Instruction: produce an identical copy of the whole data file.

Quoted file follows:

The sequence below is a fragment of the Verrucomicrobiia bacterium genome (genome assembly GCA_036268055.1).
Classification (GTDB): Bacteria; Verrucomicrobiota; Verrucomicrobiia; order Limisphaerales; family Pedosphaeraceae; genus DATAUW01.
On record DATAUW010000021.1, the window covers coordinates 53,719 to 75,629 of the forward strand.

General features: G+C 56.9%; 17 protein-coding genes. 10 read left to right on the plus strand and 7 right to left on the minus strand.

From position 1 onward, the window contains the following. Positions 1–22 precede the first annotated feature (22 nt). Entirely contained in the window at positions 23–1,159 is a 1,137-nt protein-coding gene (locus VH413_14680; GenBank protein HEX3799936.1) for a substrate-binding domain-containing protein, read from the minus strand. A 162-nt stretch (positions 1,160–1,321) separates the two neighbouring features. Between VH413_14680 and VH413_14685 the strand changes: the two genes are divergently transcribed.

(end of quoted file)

The sequence below is a fragment of the Verrucomicrobiia bacterium genome (genome assembly GCA_036268055.1).
Classification (GTDB): Bacteria; Verrucomicrobiota; Verrucomicrobiia; order Limisphaerales; family Pedosphaeraceae; genus DATAUW01.
On record DATAUW010000021.1, the window covers coordinates 53,719 to 75,629 of the forward strand.

General features: G+C 56.9%; 17 protein-coding genes. 10 read left to right on the plus strand and 7 right to left on the minus strand.

From position 1 onward, the window contains the following. Positions 1–22 precede the first annotated feature (22 nt). Entirely contained in the window at positions 23–1,159 is a 1,137-nt protein-coding gene (locus VH413_14680; GenBank protein HEX3799936.1) for a substrate-binding domain-containing protein, read from the minus strand. A 162-nt stretch (positions 1,160–1,321) separates the two neighbouring features. Between VH413_14680 and VH413_14685 the strand changes: the two genes are divergently transcribed.